2020-03-24Zeitschriftenartikel DOI: 10.18452/23697
Pre-service Biology Teachers’ Responses to First-Hand Anomalous Data During Modelling Processes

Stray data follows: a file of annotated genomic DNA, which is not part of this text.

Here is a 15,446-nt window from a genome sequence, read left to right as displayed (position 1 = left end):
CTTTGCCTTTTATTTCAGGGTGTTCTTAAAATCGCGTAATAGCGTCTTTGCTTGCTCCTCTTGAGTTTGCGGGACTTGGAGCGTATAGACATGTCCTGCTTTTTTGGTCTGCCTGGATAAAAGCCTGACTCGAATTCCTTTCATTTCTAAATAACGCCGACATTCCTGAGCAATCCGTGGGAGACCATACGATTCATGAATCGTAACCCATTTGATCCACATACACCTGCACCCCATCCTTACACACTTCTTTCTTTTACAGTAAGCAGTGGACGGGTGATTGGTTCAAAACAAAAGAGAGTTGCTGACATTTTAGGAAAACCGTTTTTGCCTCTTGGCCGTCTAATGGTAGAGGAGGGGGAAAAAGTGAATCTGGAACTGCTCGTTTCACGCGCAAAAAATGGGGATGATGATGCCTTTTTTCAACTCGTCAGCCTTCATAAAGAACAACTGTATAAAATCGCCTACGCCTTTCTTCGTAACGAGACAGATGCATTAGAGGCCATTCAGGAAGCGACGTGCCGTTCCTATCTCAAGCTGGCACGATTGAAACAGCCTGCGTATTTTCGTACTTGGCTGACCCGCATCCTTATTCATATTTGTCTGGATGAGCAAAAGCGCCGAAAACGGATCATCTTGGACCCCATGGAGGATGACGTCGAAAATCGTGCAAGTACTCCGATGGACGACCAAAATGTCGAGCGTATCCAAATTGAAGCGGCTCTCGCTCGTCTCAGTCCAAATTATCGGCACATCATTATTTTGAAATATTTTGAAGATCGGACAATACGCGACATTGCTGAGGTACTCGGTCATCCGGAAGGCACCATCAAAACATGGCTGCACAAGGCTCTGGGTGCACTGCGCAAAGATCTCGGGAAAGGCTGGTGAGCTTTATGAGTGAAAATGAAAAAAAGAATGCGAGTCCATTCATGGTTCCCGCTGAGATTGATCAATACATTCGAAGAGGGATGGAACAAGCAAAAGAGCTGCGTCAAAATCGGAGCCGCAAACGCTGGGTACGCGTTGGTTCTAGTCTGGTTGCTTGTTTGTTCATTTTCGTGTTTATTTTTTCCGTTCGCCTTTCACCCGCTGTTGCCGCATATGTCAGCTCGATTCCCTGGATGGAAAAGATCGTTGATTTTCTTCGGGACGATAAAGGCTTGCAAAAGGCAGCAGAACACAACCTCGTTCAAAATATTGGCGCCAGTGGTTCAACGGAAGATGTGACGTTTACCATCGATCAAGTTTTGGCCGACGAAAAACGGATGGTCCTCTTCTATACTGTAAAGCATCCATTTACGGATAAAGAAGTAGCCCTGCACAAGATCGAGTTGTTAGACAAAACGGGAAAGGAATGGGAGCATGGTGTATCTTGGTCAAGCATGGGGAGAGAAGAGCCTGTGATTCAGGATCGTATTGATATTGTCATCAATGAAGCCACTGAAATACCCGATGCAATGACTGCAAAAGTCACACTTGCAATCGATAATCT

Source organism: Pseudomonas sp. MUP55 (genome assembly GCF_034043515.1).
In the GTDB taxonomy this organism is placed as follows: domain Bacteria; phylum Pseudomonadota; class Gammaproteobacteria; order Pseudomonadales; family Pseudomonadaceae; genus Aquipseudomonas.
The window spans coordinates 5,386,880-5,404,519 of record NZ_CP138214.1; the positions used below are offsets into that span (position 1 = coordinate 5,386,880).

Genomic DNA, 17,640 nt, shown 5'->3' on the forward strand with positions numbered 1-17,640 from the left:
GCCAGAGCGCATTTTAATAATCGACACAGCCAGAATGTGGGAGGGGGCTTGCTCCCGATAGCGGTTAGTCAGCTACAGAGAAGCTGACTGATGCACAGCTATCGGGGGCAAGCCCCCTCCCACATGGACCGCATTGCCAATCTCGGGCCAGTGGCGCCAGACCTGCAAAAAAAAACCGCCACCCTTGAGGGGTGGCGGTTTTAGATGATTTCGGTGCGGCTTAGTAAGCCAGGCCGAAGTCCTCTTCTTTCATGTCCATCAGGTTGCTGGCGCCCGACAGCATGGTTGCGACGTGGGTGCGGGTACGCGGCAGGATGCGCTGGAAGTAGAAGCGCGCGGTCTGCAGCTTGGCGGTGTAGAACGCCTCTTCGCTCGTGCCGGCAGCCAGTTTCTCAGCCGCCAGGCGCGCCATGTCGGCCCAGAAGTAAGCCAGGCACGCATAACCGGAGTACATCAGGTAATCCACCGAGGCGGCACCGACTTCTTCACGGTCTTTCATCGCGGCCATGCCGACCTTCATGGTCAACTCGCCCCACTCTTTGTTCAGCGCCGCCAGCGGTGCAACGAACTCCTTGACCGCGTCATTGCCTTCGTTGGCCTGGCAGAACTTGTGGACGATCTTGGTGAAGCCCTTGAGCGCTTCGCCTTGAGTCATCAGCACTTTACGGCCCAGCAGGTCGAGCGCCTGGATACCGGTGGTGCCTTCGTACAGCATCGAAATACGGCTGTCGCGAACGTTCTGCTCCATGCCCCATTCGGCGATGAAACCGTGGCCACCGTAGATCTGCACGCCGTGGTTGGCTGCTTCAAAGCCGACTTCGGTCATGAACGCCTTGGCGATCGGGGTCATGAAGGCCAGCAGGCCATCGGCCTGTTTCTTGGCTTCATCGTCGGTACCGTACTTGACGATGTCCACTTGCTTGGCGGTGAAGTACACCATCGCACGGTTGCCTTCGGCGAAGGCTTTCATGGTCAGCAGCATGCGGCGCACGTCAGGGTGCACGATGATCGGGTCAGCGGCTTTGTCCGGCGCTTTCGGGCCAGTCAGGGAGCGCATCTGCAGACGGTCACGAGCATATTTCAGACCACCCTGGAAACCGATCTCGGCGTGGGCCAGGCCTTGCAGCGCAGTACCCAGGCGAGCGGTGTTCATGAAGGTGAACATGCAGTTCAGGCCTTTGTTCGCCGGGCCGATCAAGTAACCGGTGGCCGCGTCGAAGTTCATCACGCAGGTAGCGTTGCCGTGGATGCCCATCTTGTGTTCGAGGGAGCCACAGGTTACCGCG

In this research project we investigate the role of responses to anomalous data during modelling processes. Modelling is seen as a comprehensive practice that encompasses various aspects of scientific thinking; hence, it is an important style of scientific thinking, especially if analysed from a process-based perspective. Therefore, it provides the opportunity to understand the role of anomalous data on scientific thinking from a broader perspective. We analysed how pre-service biology teachers (N = 11) reacted to self-generated anomalous data during modelling processes induced by investigating a water black box. The videotaped and transcribed modelling processes were analysed using qualitative content analysis. If anomalous data were recognised, a majority of explanations were based on methodical issues. This finding supports results from previous studies investigating responses to first-hand anomalous data. Furthermore, we found four response patterns to anomalous data during modelling processes: no recognition, no explanation, methodical explanation, and model-related explanation. Besides, our study indicates by trend a systematic relation between response patterns to anomalous data and modelling strategies. Consequently, the improvement of responses to anomalous data could be a promising way to foster modelling competencies. We are convinced that an integrated approach to anomalous data and modelling could lead to deeper insights into the role of data in scientific thinking processes.
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